Her career as an interior designer and textile creator took her around the world. Through her travels to the far corners of the world, she collected her eclectic mix of vintage and designer clothes and costume jewellery which was exhibited at the New York Metropolitan Museum of Art’s Costume Institute.  This exhibition was a turning point in her career. Apfel styled the show herself and through word of mouth became a new fashion sensation, more or less overnight.

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Photo courtesy of Magnolia Pictures

Iris is celebrated in countless style magazines covers and insists that her appeal is due to the glamour that is missing in life these days and the fact that people like her because she is different. She is a master at mixing something cheap with something chic and manages to create her own style. She engages with all sorts of people, of all ages, from all walks of life and shares with them her excitement about living.

Loved for her no-nonsense attitude, she is well known for her ‘Irisisms’ where she shares her pearls of wisdom and her style inspiration:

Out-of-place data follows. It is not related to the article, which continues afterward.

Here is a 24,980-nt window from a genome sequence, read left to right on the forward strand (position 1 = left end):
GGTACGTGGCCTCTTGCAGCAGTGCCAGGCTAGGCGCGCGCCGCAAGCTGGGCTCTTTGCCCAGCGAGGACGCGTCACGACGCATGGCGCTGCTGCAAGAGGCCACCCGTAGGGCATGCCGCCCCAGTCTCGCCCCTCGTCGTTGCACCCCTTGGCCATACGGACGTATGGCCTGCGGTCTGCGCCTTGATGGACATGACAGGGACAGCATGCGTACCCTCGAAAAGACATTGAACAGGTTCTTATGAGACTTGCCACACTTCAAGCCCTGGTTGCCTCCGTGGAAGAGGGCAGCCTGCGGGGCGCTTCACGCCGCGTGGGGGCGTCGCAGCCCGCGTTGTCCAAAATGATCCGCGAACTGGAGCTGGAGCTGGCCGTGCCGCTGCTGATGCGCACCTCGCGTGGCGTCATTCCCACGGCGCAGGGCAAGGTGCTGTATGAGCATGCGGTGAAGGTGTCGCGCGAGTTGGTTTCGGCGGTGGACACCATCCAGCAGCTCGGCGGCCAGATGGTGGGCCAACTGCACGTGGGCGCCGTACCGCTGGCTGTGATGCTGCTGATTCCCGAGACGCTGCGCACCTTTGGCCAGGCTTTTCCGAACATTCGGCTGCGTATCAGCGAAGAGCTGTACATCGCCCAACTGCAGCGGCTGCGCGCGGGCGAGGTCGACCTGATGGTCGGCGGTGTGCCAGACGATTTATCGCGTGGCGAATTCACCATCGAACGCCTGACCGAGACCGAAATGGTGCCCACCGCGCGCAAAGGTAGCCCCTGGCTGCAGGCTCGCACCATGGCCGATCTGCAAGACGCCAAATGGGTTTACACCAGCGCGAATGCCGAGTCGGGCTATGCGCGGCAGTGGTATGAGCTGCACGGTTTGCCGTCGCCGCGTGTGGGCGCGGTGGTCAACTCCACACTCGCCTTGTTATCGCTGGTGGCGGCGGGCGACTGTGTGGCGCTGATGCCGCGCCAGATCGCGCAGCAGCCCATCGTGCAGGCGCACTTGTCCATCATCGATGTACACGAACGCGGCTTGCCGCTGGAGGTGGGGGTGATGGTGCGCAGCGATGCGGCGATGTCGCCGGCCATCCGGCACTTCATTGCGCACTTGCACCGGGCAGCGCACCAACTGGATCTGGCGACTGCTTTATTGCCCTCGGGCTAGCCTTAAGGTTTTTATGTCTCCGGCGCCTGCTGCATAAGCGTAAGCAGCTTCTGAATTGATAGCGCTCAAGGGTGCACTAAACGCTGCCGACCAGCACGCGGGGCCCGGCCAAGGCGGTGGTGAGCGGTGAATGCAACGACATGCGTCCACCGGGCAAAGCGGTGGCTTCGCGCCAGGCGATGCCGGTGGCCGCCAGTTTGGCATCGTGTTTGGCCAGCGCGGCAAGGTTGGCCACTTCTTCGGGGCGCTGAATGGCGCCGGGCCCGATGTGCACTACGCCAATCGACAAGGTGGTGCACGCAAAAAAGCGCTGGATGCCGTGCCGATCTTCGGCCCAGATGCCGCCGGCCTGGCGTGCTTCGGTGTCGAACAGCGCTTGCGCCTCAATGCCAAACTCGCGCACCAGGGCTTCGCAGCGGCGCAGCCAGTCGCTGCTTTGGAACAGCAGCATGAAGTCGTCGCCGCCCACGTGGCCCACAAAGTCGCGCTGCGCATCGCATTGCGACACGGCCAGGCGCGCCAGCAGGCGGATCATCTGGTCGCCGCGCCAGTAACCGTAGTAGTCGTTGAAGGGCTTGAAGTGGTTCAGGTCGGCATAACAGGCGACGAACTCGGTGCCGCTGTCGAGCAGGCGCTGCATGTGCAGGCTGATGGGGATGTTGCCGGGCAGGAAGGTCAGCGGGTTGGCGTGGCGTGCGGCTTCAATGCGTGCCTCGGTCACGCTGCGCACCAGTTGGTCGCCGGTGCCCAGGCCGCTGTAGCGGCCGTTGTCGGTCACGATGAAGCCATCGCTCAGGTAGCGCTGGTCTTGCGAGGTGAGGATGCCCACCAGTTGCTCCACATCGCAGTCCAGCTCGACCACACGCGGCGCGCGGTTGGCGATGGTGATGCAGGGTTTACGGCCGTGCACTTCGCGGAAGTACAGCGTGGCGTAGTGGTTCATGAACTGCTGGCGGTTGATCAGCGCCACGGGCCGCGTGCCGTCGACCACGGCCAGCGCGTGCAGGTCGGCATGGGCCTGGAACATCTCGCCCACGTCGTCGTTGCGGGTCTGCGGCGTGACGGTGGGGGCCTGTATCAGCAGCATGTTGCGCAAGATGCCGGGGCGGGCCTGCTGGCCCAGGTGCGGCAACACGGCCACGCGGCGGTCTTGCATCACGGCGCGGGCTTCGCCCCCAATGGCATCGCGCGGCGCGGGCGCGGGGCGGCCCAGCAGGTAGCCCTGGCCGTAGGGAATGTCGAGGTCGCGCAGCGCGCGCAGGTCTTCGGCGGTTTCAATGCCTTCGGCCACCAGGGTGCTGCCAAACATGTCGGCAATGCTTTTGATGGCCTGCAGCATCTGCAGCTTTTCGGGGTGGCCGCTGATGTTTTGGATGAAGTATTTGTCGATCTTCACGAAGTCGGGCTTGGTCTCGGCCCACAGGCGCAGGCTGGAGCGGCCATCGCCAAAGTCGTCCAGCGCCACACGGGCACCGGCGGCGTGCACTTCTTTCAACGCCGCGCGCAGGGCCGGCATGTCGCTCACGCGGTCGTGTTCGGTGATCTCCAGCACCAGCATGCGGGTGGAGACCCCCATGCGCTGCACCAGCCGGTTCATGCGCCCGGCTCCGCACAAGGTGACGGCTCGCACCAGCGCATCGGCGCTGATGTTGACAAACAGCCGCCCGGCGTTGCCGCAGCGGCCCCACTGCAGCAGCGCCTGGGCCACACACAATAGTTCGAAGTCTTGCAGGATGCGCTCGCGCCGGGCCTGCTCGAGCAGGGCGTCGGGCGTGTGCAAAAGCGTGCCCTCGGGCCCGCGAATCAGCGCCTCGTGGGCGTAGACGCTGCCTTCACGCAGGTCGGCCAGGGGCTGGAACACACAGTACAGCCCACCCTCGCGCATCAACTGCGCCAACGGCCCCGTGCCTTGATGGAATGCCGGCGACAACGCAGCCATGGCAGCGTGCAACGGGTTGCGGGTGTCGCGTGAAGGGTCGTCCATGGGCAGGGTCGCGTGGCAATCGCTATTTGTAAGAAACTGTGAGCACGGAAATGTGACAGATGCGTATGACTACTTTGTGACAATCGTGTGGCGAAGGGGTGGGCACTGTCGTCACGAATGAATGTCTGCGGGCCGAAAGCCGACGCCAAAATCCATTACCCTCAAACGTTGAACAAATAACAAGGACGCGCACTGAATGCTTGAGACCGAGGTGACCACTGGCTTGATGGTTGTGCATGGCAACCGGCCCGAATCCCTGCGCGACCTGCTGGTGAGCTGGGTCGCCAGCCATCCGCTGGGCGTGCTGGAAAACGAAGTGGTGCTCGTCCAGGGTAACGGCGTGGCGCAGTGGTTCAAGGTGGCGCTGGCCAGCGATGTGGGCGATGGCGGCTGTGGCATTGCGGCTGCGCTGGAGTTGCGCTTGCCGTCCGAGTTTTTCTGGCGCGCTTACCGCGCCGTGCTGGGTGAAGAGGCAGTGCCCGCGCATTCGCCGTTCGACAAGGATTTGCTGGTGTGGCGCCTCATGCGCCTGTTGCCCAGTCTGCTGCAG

“Fashion you can buy, but style you possess”

“When you don’t dress like everyone else, you don’t have to think like everyone else”

“I don’t see anything wrong with a wrinkle. It’s kind of a badge of courage”

“There’s no how-to road map to style. It’s about self expression and above all, attitude”

This year has seen the launch of Iris, a documentary film about Apfel’s life. Iris is living proof that keeping active is the key to ageing gracefully.

 

 

 

 

 

 

 

 

 

 

Guest Blog by Kathy Lawrence

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Supporting family and friends as they get older

Kathy Lawrence is co-founder of the When They Get Older web site.

When my parents first began to need real help I was so grateful to have friends who could give me the benefit of their experience. But there was still an awful lot to learn. From how the NHS works to why you need power of attorney and how to choose a care home, most of us are entering uncharted territory as our ageing friends and relatives need more support. And for many of us that’s something we have to squeeze in between our day jobs, caring for our own families, and having a life for ourselves.

That’s why we created When They Get Older. It’s a web site where we’ve brought together expert advice and experience about a huge range of topics around how life changes as people age. We’re aiming to give really practical help provided by people who really get it, rather than simply regurgitating what’s been written many times before.